by Ramona Wheeler
Review by Bill Lawhorn
Tor Books Hardcover ISBN/ITEM#: 9780765335975
Date: 04 February 2014 List Price $25.99 Amazon US / Amazon UK
What if the grand power of Egypt never waned? Ramona Wheeler takes this premise and follows it down the halls of time to a future where the world is at peace, but not everyone enjoys Pax Egypt. There are many descendants of Cleopatra and Julius Caesar. The descendants rule most of Europe. Egypt rules through knowledge and peace. To keep abreast of the world, many spies are sent out. This novel follows the actions of one of these spies, Lord Scott Oken.
Oken returns from one mission and after helping his mentor and friend escape a criminal group is sent to find out the truth of some strange tales. There are rumors surrounding Incan attempts to reach the moon. Oken along with Professor-Prince Mikel Mabruke travel to the exotic lands of the New World. Once there they meet members of the Incan ruling family and get sucked into internal rivalries.
There are also plots by Otto von Bismark and his queen to bring down Memphis. Their plots are far reaching and take advantage of instability wherever it is found.
The technology is significantly different, as the world has followed a different path. Never fear though, there are Incan Quetzals, dirigibles. They are quite different from our world's airships. They have wings and use birds for guidance and communications. Following in the footsteps of many of the greats in science fiction, much of the technology is not discussed in detail and is left to the imagination of the reader.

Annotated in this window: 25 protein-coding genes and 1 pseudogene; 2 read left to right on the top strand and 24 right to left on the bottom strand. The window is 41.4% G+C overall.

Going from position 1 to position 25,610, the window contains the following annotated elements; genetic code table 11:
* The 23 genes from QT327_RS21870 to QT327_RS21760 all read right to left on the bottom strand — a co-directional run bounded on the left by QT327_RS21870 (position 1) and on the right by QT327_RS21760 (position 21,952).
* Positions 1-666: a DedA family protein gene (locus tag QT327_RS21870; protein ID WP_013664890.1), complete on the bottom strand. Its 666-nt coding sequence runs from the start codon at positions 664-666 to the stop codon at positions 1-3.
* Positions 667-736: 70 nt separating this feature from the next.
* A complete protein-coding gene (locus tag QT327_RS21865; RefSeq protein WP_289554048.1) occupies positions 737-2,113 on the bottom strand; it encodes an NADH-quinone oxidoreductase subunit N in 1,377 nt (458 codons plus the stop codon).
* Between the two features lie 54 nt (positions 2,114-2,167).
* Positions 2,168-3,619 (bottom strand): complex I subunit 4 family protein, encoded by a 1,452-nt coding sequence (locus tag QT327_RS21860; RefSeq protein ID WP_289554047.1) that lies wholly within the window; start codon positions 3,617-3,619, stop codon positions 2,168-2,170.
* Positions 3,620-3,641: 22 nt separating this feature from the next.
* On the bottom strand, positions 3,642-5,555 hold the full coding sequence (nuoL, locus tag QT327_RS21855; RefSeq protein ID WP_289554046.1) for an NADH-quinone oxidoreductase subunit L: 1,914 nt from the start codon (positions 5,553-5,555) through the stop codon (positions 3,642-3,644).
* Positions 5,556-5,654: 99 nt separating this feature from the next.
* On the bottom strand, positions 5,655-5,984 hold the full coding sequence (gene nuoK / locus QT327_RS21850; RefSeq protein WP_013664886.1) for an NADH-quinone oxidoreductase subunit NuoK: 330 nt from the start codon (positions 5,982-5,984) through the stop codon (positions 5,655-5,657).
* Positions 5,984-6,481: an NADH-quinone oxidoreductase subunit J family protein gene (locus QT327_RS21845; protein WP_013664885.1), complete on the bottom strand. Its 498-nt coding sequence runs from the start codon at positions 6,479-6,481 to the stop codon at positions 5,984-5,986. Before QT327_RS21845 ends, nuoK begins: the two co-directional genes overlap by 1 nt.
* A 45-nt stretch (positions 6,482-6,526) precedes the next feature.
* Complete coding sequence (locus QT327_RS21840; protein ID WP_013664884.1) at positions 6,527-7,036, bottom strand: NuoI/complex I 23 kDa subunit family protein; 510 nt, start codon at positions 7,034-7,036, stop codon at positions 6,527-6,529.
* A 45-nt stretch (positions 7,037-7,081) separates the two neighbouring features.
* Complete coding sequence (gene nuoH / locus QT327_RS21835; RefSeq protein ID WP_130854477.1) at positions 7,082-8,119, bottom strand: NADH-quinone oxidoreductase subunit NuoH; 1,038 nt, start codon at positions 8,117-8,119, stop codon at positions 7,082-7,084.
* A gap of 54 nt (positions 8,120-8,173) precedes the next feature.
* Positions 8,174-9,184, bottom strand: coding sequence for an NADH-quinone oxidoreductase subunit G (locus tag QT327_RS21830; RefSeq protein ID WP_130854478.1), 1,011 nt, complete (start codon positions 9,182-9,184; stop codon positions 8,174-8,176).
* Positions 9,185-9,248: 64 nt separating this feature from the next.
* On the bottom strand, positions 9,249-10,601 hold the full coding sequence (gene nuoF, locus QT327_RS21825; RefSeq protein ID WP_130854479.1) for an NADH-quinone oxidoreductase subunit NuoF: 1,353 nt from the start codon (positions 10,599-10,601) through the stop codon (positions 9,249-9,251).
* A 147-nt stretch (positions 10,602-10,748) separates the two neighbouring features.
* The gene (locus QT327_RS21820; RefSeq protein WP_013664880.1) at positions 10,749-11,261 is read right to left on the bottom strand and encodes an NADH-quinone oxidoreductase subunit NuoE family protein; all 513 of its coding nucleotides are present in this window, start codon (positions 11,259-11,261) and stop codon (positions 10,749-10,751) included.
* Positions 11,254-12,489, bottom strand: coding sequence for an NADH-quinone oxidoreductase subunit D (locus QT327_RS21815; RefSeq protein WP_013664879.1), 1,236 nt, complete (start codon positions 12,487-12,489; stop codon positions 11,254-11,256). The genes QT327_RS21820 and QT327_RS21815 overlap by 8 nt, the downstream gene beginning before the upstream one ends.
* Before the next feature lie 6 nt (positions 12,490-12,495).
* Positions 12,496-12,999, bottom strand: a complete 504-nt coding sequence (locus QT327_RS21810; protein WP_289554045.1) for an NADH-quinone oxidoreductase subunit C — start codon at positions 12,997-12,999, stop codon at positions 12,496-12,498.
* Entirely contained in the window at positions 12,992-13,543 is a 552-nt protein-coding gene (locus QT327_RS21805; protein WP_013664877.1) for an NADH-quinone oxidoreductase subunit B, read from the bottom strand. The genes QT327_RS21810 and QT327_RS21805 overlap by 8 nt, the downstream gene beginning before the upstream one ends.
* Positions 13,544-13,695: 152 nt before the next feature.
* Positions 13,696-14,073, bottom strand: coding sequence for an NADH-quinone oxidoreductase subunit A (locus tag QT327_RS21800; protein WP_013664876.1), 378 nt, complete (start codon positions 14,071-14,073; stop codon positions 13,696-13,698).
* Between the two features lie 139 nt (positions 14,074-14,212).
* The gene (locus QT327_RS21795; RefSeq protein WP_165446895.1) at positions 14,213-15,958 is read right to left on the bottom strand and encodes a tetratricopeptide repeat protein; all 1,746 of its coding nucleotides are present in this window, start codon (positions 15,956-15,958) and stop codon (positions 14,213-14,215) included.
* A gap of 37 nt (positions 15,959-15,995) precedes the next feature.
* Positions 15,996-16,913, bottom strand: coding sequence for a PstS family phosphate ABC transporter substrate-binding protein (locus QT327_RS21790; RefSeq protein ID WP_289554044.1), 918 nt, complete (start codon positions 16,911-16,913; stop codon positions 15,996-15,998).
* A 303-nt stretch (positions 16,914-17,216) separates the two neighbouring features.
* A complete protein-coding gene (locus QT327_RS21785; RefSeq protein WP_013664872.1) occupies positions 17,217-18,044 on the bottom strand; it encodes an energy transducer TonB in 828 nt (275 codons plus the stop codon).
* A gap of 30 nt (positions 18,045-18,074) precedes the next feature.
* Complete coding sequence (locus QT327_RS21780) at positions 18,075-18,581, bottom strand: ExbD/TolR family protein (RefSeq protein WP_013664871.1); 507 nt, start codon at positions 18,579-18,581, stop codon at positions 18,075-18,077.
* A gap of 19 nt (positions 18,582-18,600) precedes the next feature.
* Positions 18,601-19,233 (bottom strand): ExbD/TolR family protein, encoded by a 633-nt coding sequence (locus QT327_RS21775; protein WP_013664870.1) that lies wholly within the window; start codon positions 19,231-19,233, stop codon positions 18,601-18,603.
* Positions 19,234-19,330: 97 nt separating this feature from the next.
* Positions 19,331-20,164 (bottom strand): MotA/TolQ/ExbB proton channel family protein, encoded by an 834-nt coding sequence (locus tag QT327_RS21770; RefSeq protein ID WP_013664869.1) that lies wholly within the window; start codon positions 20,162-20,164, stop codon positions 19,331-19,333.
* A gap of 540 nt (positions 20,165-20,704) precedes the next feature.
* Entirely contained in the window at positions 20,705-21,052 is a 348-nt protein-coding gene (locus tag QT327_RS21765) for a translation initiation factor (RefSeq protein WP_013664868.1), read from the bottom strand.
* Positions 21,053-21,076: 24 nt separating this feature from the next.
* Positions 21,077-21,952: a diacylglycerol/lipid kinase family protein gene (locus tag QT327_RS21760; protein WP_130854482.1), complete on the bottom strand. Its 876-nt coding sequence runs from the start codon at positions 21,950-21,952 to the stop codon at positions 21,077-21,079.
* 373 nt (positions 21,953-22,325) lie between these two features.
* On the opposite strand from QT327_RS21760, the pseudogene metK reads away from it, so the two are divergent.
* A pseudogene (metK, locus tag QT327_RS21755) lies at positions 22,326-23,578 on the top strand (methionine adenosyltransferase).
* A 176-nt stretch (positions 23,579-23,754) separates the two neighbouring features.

I decided to pick up this novel based on the setting alone. I had never read any of Ramona Wheeler's other works. I was happy with outcome. Wheeler is an Egyptian specialist. She has written a few books related to Egypt and the ancient religions of the country. This knowledge comes through in her writing about the religions as they have passed through the ages in her imagined world.
Three Princes is a well written and entertaining alternate history. It differs from most alternate histories in that there is not a major war as the focal point. The critical change that lead to Caesar not dying or Cleopatra and her children retaining power is not described in the novel.
Most of the novel follows Oken directly. There are a few POV changes to share events in other parts of the world. Oken is special because of his ability to remember things that he sees exactly. It makes him invaluable on missions. He attempts to be a ladies man, but things don't always quite work out for him as he always seems to be in the shadow of someone else.
I would definitely recommend this to readers that enjoyed Robert Silverberg's Roma Eterna. I personally enjoyed Three Princes more than Kim Stanley Robinson's The Years of Rice and Salt.